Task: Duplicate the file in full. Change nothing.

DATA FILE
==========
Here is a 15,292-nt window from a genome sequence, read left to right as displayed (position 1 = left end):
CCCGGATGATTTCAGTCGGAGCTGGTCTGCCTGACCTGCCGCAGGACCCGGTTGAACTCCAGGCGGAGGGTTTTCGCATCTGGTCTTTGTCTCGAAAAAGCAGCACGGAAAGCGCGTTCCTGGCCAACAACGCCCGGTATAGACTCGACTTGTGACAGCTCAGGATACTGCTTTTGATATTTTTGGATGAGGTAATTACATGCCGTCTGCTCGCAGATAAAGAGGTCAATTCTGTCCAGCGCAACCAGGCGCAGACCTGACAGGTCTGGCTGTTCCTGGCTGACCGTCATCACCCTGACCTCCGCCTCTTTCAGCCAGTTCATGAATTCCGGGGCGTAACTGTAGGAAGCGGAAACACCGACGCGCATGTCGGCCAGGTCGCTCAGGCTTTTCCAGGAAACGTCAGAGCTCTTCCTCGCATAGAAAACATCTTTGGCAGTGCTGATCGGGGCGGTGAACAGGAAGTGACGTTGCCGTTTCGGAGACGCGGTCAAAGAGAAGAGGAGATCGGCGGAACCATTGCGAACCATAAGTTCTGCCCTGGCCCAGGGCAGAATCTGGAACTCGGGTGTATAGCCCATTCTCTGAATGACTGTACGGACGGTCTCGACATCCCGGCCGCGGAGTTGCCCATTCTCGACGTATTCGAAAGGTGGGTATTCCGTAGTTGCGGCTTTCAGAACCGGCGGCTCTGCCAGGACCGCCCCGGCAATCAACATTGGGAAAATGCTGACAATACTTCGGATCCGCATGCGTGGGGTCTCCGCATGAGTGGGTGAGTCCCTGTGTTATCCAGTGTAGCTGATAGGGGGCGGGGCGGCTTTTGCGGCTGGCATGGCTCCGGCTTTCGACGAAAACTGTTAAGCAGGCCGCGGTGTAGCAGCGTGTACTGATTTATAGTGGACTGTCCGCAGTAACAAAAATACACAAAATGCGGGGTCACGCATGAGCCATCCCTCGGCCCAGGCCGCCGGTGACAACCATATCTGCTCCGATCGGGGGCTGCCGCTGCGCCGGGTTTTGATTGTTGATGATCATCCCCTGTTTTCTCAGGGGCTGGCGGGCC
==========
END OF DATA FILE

Here is a 15,292-nt window from a genome sequence, read left to right as displayed (position 1 = left end):
CCCGGATGATTTCAGTCGGAGCTGGTCTGCCTGACCTGCCGCAGGACCCGGTTGAACTCCAGGCGGAGGGTTTTCGCATCTGGTCTTTGTCTCGAAAAAGCAGCACGGAAAGCGCGTTCCTGGCCAACAACGCCCGGTATAGACTCGACTTGTGACAGCTCAGGATACTGCTTTTGATATTTTTGGATGAGGTAATTACATGCCGTCTGCTCGCAGATAAAGAGGTCAATTCTGTCCAGCGCAACCAGGCGCAGACCTGACAGGTCTGGCTGTTCCTGGCTGACCGTCATCACCCTGACCTCCGCCTCTTTCAGCCAGTTCATGAATTCCGGGGCGTAACTGTAGGAAGCGGAAACACCGACGCGCATGTCGGCCAGGTCGCTCAGGCTTTTCCAGGAAACGTCAGAGCTCTTCCTCGCATAGAAAACATCTTTGGCAGTGCTGATCGGGGCGGTGAACAGGAAGTGACGTTGCCGTTTCGGAGACGCGGTCAAAGAGAAGAGGAGATCGGCGGAACCATTGCGAACCATAAGTTCTGCCCTGGCCCAGGGCAGAATCTGGAACTCGGGTGTATAGCCCATTCTCTGAATGACTGTACGGACGGTCTCGACATCCCGGCCGCGGAGTTGCCCATTCTCGACGTATTCGAAAGGTGGGTATTCCGTAGTTGCGGCTTTCAGAACCGGCGGCTCTGCCAGGACCGCCCCGGCAATCAACATTGGGAAAATGCTGACAATACTTCGGATCCGCATGCGTGGGGTCTCCGCATGAGTGGGTGAGTCCCTGTGTTATCCAGTGTAGCTGATAGGGGGCGGGGCGGCTTTTGCGGCTGGCATGGCTCCGGCTTTCGACGAAAACTGTTAAGCAGGCCGCGGTGTAGCAGCGTGTACTGATTTATAGTGGACTGTCCGCAGTAACAAAAATACACAAAATGCGGGGTCACGCATGAGCCATCCCTCGGCCCAGGCCGCCGGTGACAACCATATCTGCTCCGATCGGGGGCTGCCGCTGCGCCGGGTTTTGATTGTTGATGATCATCCCCTGTTTTCTCAGGGGCTGGCGGGCC